Conscientious Lighting Helps Protect Salmon Population

Recent studies show that light pollution shining from bridge and pathway lighting is impacting the salmon population.  Young salmon, called salmonids, are attracted to the artificial light and as the salmonids gather around the lights they are exposed to natural predators.  This can cause a disruption in the already waning salmon population in California.  According to Jack Sales, who has been involved with the International Dark-Sky Association for 20 years, “California was home to four different types of salmon and over 90% of salmon habitat in the state has been destroyed—partially because of drought, but mainly because of hydropower dams1.“  Exposing salmonids to predators can only hurt the salmon population more.  At the moment, there are no regulations to protect light pollution from our rivers and streams, so the AEC industry has been stepping up to help.

Lighting design for bridge and pathway projects are tricky because there are concerns for both light pollution in the sky and in the water.  Dark-sky lighting has been the major concern of outdoor lighting projects.  The dark-sky lighting concept addresses concerns of Artificial Light At Night (ALAN) that impacts star visibility and nocturnal animal behavior. To render a true dark-sky environment, lights are pointed downward causing artificial light to shine/reflect down.  Consequently, using this technique near natural waterways leads to light being directed into the water.  This can have a negative impact on the water habitat and lead to an increase in predation.  The challenge of these projects is not the cost because standard lighting equipment can be used. It is however, a matter of being aware of the problem and using a solution-based approach to lighting design.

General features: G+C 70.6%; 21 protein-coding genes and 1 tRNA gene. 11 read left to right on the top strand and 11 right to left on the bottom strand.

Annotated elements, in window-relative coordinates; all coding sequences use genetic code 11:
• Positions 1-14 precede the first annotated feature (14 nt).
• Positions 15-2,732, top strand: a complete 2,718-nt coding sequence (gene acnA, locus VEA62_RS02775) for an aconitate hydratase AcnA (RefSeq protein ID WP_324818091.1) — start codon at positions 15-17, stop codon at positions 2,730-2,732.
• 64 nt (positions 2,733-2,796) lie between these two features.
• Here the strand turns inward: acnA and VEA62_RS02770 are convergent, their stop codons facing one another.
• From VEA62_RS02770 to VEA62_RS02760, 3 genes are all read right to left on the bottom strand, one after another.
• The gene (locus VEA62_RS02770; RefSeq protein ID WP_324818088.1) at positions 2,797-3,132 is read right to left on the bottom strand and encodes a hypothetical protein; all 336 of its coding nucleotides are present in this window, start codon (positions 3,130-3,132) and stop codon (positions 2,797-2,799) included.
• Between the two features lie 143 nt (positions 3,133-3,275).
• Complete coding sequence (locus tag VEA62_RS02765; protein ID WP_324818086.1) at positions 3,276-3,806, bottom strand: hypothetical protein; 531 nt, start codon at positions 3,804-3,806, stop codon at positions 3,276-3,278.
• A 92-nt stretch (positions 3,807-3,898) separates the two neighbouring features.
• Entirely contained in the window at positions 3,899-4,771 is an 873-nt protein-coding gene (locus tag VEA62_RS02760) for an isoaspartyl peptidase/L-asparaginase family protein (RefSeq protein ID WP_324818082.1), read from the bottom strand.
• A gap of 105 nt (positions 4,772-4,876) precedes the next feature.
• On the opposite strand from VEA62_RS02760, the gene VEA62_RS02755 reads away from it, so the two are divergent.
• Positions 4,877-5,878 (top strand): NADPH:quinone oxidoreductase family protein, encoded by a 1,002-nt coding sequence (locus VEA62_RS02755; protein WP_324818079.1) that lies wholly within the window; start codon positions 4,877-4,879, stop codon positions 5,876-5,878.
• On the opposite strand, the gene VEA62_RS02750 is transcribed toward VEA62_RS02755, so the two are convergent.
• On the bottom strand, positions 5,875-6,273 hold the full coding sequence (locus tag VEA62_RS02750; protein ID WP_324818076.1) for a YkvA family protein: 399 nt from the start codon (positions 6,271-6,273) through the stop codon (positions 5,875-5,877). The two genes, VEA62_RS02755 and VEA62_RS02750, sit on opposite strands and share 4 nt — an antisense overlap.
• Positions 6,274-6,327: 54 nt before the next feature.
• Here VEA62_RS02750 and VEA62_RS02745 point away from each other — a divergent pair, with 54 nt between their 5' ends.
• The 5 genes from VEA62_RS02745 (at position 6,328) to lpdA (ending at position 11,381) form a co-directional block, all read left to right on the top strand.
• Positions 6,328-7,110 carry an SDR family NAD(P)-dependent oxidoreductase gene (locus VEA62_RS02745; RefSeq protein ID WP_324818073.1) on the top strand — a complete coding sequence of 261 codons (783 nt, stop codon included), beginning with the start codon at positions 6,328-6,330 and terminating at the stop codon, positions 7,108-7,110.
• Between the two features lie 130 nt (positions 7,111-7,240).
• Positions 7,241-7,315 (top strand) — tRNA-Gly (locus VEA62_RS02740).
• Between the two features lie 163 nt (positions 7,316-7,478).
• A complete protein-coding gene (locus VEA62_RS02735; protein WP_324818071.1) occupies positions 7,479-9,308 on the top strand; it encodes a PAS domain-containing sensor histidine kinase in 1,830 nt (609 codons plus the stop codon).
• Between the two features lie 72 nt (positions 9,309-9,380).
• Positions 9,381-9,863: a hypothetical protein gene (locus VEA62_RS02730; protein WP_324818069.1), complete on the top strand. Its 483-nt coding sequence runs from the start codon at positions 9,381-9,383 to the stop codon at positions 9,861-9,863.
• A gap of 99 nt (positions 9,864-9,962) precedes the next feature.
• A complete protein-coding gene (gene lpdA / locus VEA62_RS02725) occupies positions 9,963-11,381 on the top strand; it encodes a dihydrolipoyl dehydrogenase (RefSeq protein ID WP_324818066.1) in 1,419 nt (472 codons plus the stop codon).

Finding lighting solutions to address both concerns vary for every project depending on the shape and material of the structure.  Below are a few components to consider when working on bridge or pathway lighting projects.

Distribution Pattern: Utilizing a selective distribution pattern of light around waterways can reduce harsh light rays from penetrating the surrounding water surface.

Shielding: Add shielding in areas where light is spilling out into the water can help.

Color:  Cooler temperature light will penetrate the water more than warmer tinted lighting.  Using 3000 degrees kelvin or warmer lighting can reduce the amount of light penetration.

Surface Textures:  Surfaces will reflect light differently depending on their texture.  Lights can be positioned differently, and less reflective materials can be selected.

Lighting provides public safety, illuminates beautiful projects, and now, it can also help the salmon population.


Learn more about the International Dark-Sky Association here:

125, 2. O. (2018, April 25). The International Dark-Sky Association (IDA). Retrieved November 5, 2018, from

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